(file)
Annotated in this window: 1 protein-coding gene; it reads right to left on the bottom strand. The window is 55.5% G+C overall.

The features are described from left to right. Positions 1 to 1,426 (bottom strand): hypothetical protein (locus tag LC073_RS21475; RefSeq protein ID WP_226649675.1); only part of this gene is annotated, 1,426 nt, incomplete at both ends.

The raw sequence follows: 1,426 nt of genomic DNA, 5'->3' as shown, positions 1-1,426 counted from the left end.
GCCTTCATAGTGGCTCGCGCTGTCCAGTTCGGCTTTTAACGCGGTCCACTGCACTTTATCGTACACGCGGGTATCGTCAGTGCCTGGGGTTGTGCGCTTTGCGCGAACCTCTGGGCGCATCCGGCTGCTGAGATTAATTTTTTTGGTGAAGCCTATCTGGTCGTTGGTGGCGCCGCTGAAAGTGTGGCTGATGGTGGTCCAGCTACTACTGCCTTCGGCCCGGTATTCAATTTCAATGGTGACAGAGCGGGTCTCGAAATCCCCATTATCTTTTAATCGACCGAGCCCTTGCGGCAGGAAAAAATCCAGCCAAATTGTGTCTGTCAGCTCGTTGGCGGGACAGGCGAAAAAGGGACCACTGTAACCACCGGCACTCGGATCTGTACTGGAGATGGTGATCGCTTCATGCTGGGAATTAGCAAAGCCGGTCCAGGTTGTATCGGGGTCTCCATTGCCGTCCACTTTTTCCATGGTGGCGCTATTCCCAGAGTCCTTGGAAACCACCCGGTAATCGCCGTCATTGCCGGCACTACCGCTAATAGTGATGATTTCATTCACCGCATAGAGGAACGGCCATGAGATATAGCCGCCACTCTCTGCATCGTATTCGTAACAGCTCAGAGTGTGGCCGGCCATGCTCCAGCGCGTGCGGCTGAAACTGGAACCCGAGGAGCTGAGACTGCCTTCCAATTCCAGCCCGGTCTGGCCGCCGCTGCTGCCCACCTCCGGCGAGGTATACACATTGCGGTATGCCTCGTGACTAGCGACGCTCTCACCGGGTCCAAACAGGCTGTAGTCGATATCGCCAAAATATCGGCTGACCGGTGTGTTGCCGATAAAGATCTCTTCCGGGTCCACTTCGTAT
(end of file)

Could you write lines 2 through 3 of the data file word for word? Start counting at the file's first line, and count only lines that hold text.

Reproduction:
The features are described from left to right. Positions 1 to 1,426 (bottom strand): hypothetical protein (locus tag LC073_RS21475; RefSeq protein ID WP_226649675.1); only part of this gene is annotated, 1,426 nt, incomplete at both ends.

The raw sequence follows: 1,426 nt of genomic DNA, 5'->3' as shown, positions 1-1,426 counted from the left end.